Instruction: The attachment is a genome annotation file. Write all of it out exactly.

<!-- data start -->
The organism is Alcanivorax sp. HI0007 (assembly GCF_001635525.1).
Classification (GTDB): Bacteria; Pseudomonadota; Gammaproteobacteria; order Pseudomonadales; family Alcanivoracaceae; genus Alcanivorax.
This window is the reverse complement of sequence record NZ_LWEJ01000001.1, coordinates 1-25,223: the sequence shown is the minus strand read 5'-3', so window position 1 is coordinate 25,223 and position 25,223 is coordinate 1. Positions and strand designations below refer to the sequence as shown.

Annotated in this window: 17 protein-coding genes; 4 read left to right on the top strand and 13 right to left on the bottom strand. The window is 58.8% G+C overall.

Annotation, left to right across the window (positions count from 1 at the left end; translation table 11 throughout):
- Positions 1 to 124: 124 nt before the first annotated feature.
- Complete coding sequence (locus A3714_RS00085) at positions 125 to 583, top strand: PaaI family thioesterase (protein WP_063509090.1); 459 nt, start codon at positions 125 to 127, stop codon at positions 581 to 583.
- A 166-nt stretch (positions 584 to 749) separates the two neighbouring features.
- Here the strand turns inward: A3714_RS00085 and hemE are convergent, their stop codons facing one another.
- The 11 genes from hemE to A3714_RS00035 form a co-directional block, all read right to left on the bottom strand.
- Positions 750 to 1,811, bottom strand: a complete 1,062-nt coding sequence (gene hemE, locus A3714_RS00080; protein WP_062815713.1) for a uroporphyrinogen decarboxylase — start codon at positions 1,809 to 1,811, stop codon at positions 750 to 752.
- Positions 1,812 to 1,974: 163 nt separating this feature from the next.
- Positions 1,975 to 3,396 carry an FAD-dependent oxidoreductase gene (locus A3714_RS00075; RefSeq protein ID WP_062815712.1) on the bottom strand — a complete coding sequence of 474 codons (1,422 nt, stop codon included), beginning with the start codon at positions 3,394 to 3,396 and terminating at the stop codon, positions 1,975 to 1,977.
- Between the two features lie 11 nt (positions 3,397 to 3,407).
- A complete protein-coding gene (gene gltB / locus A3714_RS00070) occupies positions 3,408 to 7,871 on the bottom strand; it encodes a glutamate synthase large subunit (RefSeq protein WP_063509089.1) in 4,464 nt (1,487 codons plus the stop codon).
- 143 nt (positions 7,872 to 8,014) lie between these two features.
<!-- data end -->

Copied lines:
The organism is Alcanivorax sp. HI0007 (assembly GCF_001635525.1).
Classification (GTDB): Bacteria; Pseudomonadota; Gammaproteobacteria; order Pseudomonadales; family Alcanivoracaceae; genus Alcanivorax.
This window is the reverse complement of sequence record NZ_LWEJ01000001.1, coordinates 1-25,223: the sequence shown is the minus strand read 5'-3', so window position 1 is coordinate 25,223 and position 25,223 is coordinate 1. Positions and strand designations below refer to the sequence as shown.

Annotated in this window: 17 protein-coding genes; 4 read left to right on the top strand and 13 right to left on the bottom strand. The window is 58.8% G+C overall.

Annotation, left to right across the window (positions count from 1 at the left end; translation table 11 throughout):
- Positions 1 to 124: 124 nt before the first annotated feature.
- Complete coding sequence (locus A3714_RS00085) at positions 125 to 583, top strand: PaaI family thioesterase (protein WP_063509090.1); 459 nt, start codon at positions 125 to 127, stop codon at positions 581 to 583.
- A 166-nt stretch (positions 584 to 749) separates the two neighbouring features.
- Here the strand turns inward: A3714_RS00085 and hemE are convergent, their stop codons facing one another.
- The 11 genes from hemE to A3714_RS00035 form a co-directional block, all read right to left on the bottom strand.
- Positions 750 to 1,811, bottom strand: a complete 1,062-nt coding sequence (gene hemE, locus A3714_RS00080; protein WP_062815713.1) for a uroporphyrinogen decarboxylase — start codon at positions 1,809 to 1,811, stop codon at positions 750 to 752.
- Positions 1,812 to 1,974: 163 nt separating this feature from the next.
- Positions 1,975 to 3,396 carry an FAD-dependent oxidoreductase gene (locus A3714_RS00075; RefSeq protein ID WP_062815712.1) on the bottom strand — a complete coding sequence of 474 codons (1,422 nt, stop codon included), beginning with the start codon at positions 3,394 to 3,396 and terminating at the stop codon, positions 1,975 to 1,977.
- Between the two features lie 11 nt (positions 3,397 to 3,407).
- A complete protein-coding gene (gene gltB / locus A3714_RS00070) occupies positions 3,408 to 7,871 on the bottom strand; it encodes a glutamate synthase large subunit (RefSeq protein WP_063509089.1) in 4,464 nt (1,487 codons plus the stop codon).
- 143 nt (positions 7,872 to 8,014) lie between these two features.